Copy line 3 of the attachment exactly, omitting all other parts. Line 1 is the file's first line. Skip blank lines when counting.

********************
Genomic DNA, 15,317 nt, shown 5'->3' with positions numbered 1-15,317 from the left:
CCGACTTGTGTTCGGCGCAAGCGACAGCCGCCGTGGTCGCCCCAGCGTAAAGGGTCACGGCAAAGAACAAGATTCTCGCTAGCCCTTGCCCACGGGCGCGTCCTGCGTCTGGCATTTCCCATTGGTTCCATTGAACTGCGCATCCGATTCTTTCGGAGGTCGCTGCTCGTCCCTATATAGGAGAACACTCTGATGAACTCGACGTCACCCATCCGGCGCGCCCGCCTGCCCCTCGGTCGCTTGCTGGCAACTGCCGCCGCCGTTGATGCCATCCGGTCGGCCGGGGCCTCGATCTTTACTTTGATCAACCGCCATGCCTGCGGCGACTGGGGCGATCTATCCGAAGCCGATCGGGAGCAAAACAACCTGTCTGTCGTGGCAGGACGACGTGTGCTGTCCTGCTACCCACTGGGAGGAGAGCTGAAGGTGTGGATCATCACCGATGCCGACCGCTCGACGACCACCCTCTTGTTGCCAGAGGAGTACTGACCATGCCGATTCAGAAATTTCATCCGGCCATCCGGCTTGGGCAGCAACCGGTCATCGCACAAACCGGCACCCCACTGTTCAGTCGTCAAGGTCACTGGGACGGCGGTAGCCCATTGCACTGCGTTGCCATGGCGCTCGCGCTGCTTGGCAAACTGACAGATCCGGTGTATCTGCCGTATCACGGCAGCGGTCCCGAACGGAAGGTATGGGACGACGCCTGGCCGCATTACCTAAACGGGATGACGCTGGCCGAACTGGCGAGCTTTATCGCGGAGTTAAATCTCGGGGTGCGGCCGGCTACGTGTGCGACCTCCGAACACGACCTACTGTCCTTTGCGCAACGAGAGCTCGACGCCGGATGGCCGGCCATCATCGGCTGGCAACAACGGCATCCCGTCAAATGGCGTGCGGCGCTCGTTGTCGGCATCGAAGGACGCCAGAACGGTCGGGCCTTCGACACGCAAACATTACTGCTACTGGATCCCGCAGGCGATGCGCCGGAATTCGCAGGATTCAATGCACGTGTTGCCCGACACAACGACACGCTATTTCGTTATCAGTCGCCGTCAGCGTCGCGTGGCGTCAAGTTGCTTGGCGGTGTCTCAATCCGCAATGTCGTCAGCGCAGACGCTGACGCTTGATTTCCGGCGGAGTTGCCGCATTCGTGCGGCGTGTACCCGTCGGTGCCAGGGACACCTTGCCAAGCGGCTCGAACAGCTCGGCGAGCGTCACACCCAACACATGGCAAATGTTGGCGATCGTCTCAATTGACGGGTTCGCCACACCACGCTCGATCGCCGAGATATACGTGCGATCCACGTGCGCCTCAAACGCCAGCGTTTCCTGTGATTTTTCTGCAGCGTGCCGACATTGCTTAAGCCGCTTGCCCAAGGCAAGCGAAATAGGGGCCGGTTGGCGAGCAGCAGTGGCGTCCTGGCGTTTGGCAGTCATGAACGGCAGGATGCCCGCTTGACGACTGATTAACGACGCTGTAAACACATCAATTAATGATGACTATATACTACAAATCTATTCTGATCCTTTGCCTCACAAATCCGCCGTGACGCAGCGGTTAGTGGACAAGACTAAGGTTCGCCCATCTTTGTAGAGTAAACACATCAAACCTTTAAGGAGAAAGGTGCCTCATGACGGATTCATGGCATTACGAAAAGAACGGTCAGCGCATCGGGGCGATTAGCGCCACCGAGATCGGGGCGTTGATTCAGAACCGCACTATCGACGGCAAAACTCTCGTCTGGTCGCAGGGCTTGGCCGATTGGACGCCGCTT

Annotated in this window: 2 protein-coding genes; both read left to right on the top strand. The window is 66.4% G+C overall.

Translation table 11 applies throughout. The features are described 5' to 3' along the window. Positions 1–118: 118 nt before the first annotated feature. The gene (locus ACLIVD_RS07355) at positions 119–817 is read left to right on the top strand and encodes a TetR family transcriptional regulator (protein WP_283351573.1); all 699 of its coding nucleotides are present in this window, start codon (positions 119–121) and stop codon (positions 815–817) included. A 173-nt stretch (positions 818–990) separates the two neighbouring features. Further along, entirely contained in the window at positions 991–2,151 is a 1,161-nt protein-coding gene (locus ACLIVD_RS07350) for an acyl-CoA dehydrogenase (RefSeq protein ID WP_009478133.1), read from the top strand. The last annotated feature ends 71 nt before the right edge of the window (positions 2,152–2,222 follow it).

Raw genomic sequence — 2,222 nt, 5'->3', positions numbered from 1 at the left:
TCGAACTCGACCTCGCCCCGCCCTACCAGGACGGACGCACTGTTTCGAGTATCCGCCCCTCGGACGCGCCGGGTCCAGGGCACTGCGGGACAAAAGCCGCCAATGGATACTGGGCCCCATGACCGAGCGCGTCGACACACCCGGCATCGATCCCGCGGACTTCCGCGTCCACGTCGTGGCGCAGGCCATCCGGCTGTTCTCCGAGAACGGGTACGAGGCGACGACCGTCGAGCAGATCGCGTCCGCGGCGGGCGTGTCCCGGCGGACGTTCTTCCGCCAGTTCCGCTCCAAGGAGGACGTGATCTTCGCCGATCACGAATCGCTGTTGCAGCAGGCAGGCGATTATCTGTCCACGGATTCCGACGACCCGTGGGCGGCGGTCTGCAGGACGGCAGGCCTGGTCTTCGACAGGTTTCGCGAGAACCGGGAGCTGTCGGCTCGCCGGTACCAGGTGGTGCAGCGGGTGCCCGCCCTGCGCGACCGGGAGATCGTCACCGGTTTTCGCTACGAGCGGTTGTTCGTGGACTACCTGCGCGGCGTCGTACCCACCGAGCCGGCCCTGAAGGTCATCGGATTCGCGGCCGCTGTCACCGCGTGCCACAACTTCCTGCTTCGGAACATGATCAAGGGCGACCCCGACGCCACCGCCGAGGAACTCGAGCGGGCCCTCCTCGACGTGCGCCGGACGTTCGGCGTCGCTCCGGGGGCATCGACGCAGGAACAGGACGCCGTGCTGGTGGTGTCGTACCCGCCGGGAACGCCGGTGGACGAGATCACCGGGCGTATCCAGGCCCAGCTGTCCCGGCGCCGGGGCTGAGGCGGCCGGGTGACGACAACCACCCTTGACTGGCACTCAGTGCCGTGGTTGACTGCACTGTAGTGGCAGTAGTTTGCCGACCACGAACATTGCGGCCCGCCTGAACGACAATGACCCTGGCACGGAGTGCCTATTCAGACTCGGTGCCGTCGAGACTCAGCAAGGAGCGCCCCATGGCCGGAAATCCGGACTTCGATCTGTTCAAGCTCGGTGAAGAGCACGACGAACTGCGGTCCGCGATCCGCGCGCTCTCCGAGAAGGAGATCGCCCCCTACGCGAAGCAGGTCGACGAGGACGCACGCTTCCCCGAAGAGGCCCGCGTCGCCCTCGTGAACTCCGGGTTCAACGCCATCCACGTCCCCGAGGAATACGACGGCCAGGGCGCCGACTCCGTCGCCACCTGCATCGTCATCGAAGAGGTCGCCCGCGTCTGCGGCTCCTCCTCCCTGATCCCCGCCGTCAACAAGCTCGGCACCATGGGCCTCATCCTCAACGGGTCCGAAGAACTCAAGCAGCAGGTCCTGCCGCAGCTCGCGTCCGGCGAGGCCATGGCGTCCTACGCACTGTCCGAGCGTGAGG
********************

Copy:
Annotated in this window: 2 protein-coding genes; both read left to right on the top strand. The window is 66.4% G+C overall.